New York Archaeology Council

NYAC Website

The New York Archaeological Council (NYAC) was founded to raise awareness of archaeology and archaeological issues of New York State: to provide information of general interest on the history and prehistory of New York as well as about the field of archaeology that provides insight into that history, to provide educational resources about archaeology, to provide information on the conduct of professional archaeology in New York, to serve as a point of reference for anyone that needs to consider archaeological resources in compliance with various laws and regulations that often come into play during construction projects, and to increase the awareness of New York Archaeology to the general public.

New York Archaeology Announcements

Native American, Climatic, and Environmental Influences on Pine Barrens and Other Fire-Adapted Ecosystems of New York State

Albert Fulton, a Funk Foundation recipient, will present a free and open-to-the-public talk on his research October 19th at 6:30 PM at the Albany Pine Bush Discovery Center, 195 New Karmer Rd., Albany, NY 12205. His presentation is titled: Native American, Climatic, and Environmental Influences on Pine Barrens and Other Fire-Adapted Ecosystems of New York State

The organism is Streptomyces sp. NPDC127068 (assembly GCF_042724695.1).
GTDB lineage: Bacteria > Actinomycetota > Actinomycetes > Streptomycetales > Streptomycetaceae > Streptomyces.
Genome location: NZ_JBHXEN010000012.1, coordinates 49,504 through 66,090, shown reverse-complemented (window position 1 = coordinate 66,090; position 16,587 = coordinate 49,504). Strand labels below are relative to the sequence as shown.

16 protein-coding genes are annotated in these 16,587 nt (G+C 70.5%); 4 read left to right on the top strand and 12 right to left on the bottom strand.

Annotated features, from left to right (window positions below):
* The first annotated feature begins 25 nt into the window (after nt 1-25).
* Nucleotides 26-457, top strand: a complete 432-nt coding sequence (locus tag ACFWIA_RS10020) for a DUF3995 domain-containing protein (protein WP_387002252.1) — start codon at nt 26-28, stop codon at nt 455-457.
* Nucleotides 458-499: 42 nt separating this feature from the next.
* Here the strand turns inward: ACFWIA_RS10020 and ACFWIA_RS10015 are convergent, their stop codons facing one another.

Presentation by Albert Fulton, Ph.D. Candidate, Dept. of Geography, Michigan State University. Mr. Fulton’s research is supported by a grant for radiocarbon dating from the Robert E. Funk Memorial Archaeology Foundation, Inc. His Ph.D. research involves environmental reconstruction for the last several thousand years in the Genesee Valley region.

New York Archaeology Association

NYSAA Website

The New York State Archaeological Association (NYSAA) is composed of avocational and professional archaeologists primarily within New York State, though some of its members can be found throughout the world. NYSAA stands to promote archaeological and historical study, and research covering the artifacts, rites, customs, beliefs and other phases of the lives and cultures of the American Indian occupants of New York State up to and including their contact with the Europeans. Recently, the Association has expanded its focus to include research upon Euro-American archaeological sites post-dating European Contact.